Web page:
Which, of course, is when Bruno clears his throat down below and reveals that he’s finally back. Kamala and Bruno sit down to talk and try to repair their relationship (though Mike sees them together and runs off crying). After they talk, Kamala realizes that she possibly still loves Bruno, and she wants him to stay in America! She runs to Sheikh Abdullah for advice, and after an adorable tease, he sits her down and gives some solid advice about dealing with her feelings and having to make adult decisions.
Meanwhile, Zoe likes a new mean girl at school, but when Zoe tries to talk to her, the girl crunches a locker door with her hand and says she’s not there to make friends!
Comic Rating: 10/10 – Fantastic.
This is about as perfect an issue of teenage drama that one could possibly want, and it’s exactly what I want from Ms. Marvel. Yeah, some superheroics would be nice, I guess. But there isn’t a super-villain in any comic book universe that Ms. Marvel could punch that would be better than the drama and humor that unfolds in this issue. Kamala and the birth of her nephew? Adorable! Happy Ms. Marvel and Kamala’s first kiss, with that dashing rogue Red Dagger? Sweet! Ongoing attempts to patch things up with Bruno, including a small sad scene where Mike’s heart breaks? Meaningful and sad! Utterly hilarious encounter with Sheikh Abdullah? Amazing!
Nearly everything in this issue was 100% perfect in riling up the drama and humor in Kamala’s life. The only thing that felt like a slight misstep was the introduction of Kaylee Kirk. She just shows up and throws her mean girl bonafides around by unnecessarily inserting herself into Kamala and Bruno’s conversation. Like, can you clearly not see these two people are having a conversation? Why not ask any of the half a dozen other people around how to get to the gym? Why keep poking your nose into this clearly private affair other than to blatantly introduce yourself as an important new antagonist?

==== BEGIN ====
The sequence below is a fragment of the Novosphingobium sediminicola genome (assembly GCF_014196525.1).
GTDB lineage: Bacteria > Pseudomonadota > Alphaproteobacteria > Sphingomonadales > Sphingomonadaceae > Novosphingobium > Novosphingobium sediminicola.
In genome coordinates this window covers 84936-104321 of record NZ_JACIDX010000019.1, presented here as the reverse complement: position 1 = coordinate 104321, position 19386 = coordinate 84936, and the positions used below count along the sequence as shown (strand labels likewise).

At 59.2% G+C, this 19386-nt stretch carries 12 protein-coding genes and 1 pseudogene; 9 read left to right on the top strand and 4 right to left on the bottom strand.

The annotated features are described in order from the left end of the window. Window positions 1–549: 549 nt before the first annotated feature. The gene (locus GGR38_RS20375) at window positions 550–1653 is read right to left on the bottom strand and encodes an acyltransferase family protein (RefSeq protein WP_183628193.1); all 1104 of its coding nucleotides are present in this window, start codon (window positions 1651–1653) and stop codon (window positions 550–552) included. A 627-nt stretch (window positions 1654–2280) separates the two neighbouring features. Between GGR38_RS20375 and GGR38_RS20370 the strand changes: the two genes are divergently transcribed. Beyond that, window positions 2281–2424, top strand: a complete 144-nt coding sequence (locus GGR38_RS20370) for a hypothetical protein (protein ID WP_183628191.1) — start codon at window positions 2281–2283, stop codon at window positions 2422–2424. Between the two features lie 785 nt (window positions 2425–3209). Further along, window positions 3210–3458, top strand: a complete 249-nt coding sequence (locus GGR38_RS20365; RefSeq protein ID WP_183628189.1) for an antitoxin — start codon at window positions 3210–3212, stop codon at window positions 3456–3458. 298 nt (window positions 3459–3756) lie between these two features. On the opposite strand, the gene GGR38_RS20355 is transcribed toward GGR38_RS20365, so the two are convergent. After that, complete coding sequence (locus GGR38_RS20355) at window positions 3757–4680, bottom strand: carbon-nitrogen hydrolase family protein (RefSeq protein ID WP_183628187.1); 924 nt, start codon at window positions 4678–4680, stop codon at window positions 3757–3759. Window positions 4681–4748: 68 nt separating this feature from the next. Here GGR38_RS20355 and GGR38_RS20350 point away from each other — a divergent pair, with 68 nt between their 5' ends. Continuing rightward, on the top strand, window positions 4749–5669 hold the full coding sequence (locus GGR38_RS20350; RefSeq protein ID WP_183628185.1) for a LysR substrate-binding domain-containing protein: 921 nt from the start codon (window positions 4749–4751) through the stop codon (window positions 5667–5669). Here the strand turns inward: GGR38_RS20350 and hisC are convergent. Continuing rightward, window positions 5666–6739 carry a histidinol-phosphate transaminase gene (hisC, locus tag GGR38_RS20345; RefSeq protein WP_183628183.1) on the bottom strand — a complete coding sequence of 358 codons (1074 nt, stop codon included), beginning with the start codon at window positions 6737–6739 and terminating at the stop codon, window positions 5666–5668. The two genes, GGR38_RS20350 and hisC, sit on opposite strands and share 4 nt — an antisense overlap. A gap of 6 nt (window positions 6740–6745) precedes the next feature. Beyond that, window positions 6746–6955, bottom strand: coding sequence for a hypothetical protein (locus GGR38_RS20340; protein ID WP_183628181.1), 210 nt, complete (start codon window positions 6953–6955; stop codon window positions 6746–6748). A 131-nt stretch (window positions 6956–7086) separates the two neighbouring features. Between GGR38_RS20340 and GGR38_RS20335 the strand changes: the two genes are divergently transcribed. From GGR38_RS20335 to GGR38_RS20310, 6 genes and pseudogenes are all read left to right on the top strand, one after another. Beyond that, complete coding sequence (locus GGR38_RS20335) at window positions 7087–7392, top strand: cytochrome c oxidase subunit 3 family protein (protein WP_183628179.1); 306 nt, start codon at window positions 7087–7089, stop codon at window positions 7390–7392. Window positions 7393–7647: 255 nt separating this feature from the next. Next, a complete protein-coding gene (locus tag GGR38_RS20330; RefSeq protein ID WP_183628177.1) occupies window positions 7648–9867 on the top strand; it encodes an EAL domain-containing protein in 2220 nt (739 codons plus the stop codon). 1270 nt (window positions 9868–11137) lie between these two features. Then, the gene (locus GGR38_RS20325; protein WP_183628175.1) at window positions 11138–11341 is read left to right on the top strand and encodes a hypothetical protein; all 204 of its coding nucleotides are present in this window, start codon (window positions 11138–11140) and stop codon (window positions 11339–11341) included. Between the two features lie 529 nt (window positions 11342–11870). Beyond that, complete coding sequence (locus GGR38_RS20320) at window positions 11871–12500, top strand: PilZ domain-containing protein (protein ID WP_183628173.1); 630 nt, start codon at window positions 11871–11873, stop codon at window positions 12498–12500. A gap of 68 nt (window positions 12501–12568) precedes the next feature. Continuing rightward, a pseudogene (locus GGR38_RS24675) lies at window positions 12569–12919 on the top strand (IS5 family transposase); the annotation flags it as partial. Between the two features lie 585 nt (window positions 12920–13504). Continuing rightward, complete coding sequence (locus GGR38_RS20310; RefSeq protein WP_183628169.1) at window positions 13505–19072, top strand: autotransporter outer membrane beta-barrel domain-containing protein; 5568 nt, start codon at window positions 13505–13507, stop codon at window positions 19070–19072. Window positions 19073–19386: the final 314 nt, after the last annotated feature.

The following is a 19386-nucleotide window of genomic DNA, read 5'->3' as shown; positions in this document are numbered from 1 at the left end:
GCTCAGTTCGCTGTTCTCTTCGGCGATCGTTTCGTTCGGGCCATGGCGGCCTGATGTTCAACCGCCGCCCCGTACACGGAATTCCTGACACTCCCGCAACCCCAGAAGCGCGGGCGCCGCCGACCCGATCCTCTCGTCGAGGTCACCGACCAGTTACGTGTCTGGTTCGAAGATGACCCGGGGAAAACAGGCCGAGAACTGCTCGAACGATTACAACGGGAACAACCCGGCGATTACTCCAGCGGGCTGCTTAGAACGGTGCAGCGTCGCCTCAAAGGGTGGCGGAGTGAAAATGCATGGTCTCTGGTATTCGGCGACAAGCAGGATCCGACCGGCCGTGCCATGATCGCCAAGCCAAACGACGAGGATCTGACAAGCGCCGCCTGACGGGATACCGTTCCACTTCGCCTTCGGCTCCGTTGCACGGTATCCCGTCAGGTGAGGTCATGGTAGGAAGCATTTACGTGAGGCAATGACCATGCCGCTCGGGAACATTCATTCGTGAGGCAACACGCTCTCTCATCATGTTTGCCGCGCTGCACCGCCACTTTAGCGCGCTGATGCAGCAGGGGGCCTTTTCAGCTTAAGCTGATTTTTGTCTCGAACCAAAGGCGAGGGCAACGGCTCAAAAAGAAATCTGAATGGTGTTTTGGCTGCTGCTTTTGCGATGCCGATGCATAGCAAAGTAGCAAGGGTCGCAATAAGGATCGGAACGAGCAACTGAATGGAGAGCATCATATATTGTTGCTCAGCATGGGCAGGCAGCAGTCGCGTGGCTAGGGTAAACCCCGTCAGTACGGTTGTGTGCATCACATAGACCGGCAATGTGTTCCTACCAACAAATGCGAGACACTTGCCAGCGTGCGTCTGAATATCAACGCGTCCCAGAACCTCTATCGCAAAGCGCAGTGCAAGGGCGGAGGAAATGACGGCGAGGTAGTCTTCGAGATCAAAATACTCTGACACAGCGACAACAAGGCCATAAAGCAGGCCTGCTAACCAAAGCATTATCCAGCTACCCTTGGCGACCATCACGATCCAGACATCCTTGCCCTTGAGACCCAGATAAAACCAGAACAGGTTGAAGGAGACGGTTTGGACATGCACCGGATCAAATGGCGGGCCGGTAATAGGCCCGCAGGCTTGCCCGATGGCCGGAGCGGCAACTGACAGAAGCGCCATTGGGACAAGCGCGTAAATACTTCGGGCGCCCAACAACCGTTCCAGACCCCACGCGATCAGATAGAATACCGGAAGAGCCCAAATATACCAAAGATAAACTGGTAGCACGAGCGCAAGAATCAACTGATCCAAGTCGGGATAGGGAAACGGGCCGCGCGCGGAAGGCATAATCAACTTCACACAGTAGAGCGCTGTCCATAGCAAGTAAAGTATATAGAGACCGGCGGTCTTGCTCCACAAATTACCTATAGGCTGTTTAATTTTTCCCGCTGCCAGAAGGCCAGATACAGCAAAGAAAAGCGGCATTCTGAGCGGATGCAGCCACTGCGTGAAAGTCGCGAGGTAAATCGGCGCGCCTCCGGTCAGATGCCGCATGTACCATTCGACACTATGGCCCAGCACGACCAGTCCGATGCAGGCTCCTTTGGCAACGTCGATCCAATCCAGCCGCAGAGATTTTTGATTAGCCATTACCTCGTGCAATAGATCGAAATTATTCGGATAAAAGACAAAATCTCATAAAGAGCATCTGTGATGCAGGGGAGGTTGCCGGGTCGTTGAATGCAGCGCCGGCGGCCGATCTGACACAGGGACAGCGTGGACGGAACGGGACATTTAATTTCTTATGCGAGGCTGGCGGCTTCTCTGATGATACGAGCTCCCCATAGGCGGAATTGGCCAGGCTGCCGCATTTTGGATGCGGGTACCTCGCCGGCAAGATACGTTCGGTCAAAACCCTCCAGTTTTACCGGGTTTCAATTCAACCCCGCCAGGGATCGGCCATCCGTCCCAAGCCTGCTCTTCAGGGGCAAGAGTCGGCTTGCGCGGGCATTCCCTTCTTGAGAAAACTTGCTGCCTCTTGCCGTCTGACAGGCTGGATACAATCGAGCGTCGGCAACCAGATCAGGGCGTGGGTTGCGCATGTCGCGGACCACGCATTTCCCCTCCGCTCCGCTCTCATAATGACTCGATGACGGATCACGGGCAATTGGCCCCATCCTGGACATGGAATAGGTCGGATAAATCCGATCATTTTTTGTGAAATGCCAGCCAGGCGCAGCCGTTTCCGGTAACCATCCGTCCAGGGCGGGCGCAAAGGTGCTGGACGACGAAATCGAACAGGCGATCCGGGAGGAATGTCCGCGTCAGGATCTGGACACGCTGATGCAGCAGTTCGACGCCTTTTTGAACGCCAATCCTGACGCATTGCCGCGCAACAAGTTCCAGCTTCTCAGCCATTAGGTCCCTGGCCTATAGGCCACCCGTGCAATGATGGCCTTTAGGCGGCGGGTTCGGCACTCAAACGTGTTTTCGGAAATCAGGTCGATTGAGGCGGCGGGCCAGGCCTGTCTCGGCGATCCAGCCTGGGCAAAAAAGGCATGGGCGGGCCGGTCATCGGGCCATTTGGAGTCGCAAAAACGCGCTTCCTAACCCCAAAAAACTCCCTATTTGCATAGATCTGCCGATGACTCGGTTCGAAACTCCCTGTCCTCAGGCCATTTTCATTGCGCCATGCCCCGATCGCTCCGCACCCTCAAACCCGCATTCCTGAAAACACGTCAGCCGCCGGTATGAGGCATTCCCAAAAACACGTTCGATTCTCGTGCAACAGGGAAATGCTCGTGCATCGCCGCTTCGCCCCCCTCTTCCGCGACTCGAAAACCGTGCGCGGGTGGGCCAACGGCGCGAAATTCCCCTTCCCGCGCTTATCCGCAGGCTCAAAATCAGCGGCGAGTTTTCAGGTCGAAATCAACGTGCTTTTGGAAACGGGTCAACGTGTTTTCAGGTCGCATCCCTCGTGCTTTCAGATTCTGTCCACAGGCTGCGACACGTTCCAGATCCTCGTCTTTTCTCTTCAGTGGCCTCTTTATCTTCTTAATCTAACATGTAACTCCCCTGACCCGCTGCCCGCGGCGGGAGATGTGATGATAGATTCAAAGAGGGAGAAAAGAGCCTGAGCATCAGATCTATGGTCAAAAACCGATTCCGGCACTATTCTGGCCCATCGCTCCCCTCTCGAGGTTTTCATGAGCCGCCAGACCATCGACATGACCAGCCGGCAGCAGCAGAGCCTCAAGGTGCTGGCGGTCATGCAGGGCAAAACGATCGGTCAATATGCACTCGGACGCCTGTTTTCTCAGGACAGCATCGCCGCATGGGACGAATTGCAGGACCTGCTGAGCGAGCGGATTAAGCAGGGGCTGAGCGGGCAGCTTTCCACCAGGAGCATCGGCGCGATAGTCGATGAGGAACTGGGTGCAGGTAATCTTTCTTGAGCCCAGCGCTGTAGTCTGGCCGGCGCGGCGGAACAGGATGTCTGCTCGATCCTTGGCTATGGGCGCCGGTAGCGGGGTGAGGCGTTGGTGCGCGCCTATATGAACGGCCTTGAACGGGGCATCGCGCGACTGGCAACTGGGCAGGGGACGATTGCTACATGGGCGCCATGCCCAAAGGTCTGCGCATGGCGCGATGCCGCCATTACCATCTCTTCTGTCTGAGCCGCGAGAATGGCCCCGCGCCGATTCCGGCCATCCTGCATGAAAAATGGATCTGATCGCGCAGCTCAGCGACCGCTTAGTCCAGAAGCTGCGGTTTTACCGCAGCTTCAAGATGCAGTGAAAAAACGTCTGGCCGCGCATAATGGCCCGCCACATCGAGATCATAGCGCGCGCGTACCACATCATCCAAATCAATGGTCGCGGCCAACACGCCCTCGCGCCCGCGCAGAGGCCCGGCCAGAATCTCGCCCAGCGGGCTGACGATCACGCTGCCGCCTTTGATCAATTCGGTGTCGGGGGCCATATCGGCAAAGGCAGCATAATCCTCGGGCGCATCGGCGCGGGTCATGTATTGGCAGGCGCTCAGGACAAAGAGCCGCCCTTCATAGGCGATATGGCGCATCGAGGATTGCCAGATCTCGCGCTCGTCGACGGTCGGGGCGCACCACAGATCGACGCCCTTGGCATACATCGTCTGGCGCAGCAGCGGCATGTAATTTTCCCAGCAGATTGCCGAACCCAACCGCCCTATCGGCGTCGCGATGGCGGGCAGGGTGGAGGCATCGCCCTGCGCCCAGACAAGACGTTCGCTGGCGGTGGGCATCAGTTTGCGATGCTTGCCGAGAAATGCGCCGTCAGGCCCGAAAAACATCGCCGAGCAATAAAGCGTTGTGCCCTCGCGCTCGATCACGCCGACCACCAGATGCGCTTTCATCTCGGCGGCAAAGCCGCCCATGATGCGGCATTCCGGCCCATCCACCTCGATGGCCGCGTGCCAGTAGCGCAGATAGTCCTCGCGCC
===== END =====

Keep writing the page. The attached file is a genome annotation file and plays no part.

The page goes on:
Of course, Kaylee’s stilted introduction is saved by Wilson adding the subplot that Zoe finds the girl instantly attractive! And it’s Zoe’s attempts to get to know her that reveal Kaylee as some kind of super-powered threat! The world doesn’t revolve around Kamala Khan!
This might just be me, but I don’t really care for either Bruno or Red Dagger. I like a good romance in my comics as much as the next guy. But neither of these guys has really won me over as being a good romantic match for Kamala. Or that either one is a solid romantic story to begin with. Granted, it’s just high school stuff, and Sheikh Abdullah kind of comments on that a little, but I dunno, I’m just not feeling it. I never really cared much for Bruno in the first place. I think it’s his dumb long hair or his somewhat out-of-the-blue genius-level intellect. Bruno just never clicked for me. And the transition from best pals to romantic interests never did either, at least not from Kamala’s side.
So we’ll see where that all goes. Honestly, I don’t ‘ship Kamala with anybody. She totally deserves to kiss boys and stuff, but none of what we’ve read so far has clicked much with me. And that’s all on me. Opinions may vary.
TL;DR: The high school and character drama is absolutely perfect in the latest issue of Ms. Marvel. The creative team is in that special zone where everything works and works so well!
The comics I review in my Hench-Sized reviews are just the usual comics I pick up from my local shop any given week, along with a few impulse buys I might try on a whim. So if there are any comics or series you’d like me to review each week, let me know in the comments!
Posted on April 21, 2018, in Batman, Comics, DC, Marvel, Reviews, Spider-Man and tagged Amazing Spider-Man, Big Barda, Kamala Khan, Mighty Morphin' Power Rangers, Mister Miracle, Ms. Marvel, Power Rangers, Red Goblin. Bookmark the permalink. 2 Comments.